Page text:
#AlbumReview: ‘Forever Amen’ by Steffany Gretzinger


There is nothing like having a metacognition of a spirit filled album. The album, ‘Forever Amen’, with 9 renditions by Steffany Gretzinger is quite God presencey. It is clothed with such a weight of glory that we can be soaked in, given the present world circumstances.


The album has a ballad feel with tinges of country, folk, acoustic and lovely soothing harmonies a foundation of cellos and violins, garnishing the solemn themes of communion and the love of God. Steffany’s unique accent and vocal style also emphasise the solemn message of this album. The lyrics are powered from a communion that cannot be bought or imitated, and they truly create a longing in every listener’s heart for a deeper walk with God.


This D major piece features the digital piano and lead guitar as its underlying instruments. My favourite lines are ‘worthy, worthy, worthy, I’m caught up in the glory of all that you are and all that you’ve done’. Even in these times, we can still be enveloped in the magnificent glory of the Lord, and never forget that nothing can separate us from the love of God. It is important to note that as we bring to remembrance who God means to us, we proclaim his goodness, and his glory falls on us.


On A Major, this piece starts with acoustic harmonies from Steffany, and lyrics of God’s company being the best. Truly, there’s nothing better. The backing vocals and harmonies in the chorus have slightly popculture-esque flavour. The line ‘Let me set a table for the one I love’ always gets me all up in my feels because God always quietens me with His love, and there’s nothing I won’t do for Him.


The song ‘Forever Amen’ sung by Steffany Gretzinger in ascending octaves speaks on the discernment of God’s voice, which happens as God becomes the centre of your world. It happens as you begin to seek His opinion on everything and spend time worshipping Him and studying his word. Your spirit will naturally pick his impressions. Hearing God is really the most important treasure in this world. There are underlying strings as Steffany belts the bridge, amen with gusto. The lead guitar also features in this piece in juxtaposition with the sound of yummy acoustic pipe sounds.


With poetic lyrics and a melody on F major, this piece starts with acoustic piano notes. I love the line ‘Let my children tell their children that all my treasure was in heaven and you were everything to me’, which speaks of playing our part in the continuity of the christian faith, our most treasured possession for generations to come. The piece is also are violin accompaniments and Steffany’s sole voice.

The cellos and violins that come in at the bridge give a goose bumping pizzicato effect forever etching the melody in the listener’s mind. There is no relationship on the earth more intense, satisfying or fulfiling than a relationship with God. Better than fine wine, it never gets old.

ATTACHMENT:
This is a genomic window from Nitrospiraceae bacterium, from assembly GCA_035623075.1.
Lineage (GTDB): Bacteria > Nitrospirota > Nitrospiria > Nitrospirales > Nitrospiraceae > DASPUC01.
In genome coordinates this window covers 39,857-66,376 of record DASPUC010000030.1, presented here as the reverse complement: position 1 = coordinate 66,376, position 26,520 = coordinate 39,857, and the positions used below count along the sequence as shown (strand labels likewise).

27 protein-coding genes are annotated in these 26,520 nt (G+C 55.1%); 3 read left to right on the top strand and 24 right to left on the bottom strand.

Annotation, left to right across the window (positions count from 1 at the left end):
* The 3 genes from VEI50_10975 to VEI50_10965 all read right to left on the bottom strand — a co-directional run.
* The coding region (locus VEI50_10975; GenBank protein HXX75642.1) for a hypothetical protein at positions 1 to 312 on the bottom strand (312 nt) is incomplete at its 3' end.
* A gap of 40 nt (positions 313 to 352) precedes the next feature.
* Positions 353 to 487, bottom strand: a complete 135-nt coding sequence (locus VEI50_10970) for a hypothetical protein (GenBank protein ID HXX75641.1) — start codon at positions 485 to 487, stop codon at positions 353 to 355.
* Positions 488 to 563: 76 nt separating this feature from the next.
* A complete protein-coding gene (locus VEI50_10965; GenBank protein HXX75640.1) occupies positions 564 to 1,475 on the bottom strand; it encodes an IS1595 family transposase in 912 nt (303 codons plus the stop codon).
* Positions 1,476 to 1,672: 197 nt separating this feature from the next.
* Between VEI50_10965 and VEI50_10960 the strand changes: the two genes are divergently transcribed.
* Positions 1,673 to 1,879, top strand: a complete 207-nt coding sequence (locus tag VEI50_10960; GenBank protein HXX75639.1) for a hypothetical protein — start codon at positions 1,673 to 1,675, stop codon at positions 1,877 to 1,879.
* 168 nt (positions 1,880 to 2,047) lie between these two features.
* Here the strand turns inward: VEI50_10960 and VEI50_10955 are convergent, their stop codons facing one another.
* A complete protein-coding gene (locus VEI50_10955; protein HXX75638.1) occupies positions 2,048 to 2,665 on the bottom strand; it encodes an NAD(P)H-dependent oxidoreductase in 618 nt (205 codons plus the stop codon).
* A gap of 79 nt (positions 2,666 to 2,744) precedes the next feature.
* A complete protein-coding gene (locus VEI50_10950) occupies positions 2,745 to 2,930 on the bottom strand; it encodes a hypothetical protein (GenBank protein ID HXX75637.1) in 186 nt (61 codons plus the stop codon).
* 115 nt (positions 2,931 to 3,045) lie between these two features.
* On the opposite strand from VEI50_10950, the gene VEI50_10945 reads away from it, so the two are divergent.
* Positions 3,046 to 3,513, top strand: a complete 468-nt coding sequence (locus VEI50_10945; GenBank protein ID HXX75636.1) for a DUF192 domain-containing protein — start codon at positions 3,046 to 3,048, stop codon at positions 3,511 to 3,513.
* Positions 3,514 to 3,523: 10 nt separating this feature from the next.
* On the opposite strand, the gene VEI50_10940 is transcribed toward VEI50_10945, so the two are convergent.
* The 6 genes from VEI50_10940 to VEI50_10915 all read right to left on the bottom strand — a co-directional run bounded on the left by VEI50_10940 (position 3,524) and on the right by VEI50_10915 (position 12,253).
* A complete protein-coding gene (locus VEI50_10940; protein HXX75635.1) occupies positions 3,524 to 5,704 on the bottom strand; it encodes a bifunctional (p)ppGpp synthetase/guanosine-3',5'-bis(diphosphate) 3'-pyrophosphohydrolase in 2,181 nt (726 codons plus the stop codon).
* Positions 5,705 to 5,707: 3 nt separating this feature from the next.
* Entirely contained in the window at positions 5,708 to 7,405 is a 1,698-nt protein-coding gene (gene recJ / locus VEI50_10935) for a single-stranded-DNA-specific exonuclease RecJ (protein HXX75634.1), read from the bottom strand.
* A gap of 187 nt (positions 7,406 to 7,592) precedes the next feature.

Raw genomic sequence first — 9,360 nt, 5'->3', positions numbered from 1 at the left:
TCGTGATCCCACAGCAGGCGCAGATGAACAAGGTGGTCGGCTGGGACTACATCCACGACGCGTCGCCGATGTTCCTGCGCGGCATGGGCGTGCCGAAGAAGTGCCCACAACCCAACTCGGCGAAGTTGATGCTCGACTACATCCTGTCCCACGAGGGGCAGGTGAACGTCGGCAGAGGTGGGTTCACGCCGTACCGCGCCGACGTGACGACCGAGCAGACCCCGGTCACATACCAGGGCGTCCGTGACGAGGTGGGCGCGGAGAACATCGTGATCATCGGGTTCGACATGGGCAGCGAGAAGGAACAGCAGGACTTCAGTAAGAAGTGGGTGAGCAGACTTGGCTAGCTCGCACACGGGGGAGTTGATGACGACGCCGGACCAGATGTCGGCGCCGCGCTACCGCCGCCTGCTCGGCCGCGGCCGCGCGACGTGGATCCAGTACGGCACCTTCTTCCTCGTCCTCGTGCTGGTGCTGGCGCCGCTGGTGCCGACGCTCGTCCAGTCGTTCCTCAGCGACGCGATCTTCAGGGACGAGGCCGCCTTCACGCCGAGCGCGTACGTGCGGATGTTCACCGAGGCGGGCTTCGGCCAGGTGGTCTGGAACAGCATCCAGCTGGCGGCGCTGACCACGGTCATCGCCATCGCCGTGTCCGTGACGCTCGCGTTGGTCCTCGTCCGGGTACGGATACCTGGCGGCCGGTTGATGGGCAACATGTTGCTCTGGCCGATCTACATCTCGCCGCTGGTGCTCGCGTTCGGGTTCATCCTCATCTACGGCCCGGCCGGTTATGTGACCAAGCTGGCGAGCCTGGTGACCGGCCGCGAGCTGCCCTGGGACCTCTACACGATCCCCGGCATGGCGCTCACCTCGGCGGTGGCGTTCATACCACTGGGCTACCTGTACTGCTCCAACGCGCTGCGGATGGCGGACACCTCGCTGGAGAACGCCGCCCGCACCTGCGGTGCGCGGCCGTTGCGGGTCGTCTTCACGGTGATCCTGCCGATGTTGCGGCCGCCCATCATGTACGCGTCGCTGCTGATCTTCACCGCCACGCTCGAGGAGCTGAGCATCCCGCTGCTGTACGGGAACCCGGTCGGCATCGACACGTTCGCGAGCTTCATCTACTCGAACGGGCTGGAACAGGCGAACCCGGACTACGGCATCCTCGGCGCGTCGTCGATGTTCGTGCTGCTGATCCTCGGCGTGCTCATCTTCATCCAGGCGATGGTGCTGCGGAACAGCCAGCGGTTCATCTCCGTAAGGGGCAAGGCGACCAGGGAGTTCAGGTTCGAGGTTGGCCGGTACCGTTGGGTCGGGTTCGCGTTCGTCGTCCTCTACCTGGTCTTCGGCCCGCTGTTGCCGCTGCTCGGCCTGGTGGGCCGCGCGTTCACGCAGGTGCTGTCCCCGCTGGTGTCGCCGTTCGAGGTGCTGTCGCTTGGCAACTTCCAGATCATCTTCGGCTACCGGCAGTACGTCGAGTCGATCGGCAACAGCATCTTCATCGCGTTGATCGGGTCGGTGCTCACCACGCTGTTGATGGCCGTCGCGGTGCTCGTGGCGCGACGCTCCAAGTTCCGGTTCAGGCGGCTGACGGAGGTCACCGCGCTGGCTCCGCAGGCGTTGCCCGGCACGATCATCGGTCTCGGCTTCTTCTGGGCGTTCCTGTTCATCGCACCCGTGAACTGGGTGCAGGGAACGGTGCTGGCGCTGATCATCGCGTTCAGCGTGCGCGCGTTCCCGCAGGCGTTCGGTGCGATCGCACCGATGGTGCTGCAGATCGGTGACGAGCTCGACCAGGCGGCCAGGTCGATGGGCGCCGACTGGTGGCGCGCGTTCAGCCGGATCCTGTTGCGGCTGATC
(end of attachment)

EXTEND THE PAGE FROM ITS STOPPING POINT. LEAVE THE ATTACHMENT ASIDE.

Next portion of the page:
This orchestral piece on D major with stunning cellos, as well as violins and violas with a life of their own is quite heavy but solemn at the same time, speaking of a tender but unwavering hope in the God of the ressurection.


Great Assembly is a slow and full ballad, featuring piano chords and twinkly sounds. On G major, This piece talks about the longing of a communal worship with the saints. I love the line ‘We long, we long for you and no one else can satisfy us like you do.’ Life is really about God. The dual octaves at super fast melody lines ‘Gather in this great assembly, we will cry out you are worthy’, in a relatively slow song make it a recipe for a really jivey fast techno beat disk jockey remix. This lends credence to the lyrical dexterity of the songwriter. I love the fact that when we worship we are joining those who have gone before us. I love how the book of Hebrews 11 talks about this hall of fame, and it makes me proud to be a part of the kingdom of God. When we worship, we invoke the heavenly realm and we are in the company of God, angels and the saints and if you listen closely, you can hear the angels sing.


On C major, this folk song speaks lyrically of an effortless relationship with God. This is most beautiful. This kind of relationship with God doesn’t happen overnight. There is a striving to enter into rest, as spoken about in the book of Hebrews. It is not a striving to be righteous or holy enough to hear God. He has already made us righteous and holy. It is a relationship of being accustomed to God’s nuances because He is always speaking to us.


On A flat, the ascending melody line of the first verse that starts with singular piano notes. The cellos resume their awesomeness in the chorus. The lines ‘You who keep your covenant, great will be your faithfulness’. The rendition of the refrain, the panning effect of this track and its general acoustics remind me of Welsh music. The lyrics of this song are based on Psalm 139 and Romans 8:31-35, singing about the fact that we cannot escape from the presence of God, and nothing shall ever separate us from his love.


This acoustic piece on D flat with country vocalising and folk flavour has an amazing modulation, as well as amazing chords speaks of communion with God that has no end.

What is your favourite track on this album?


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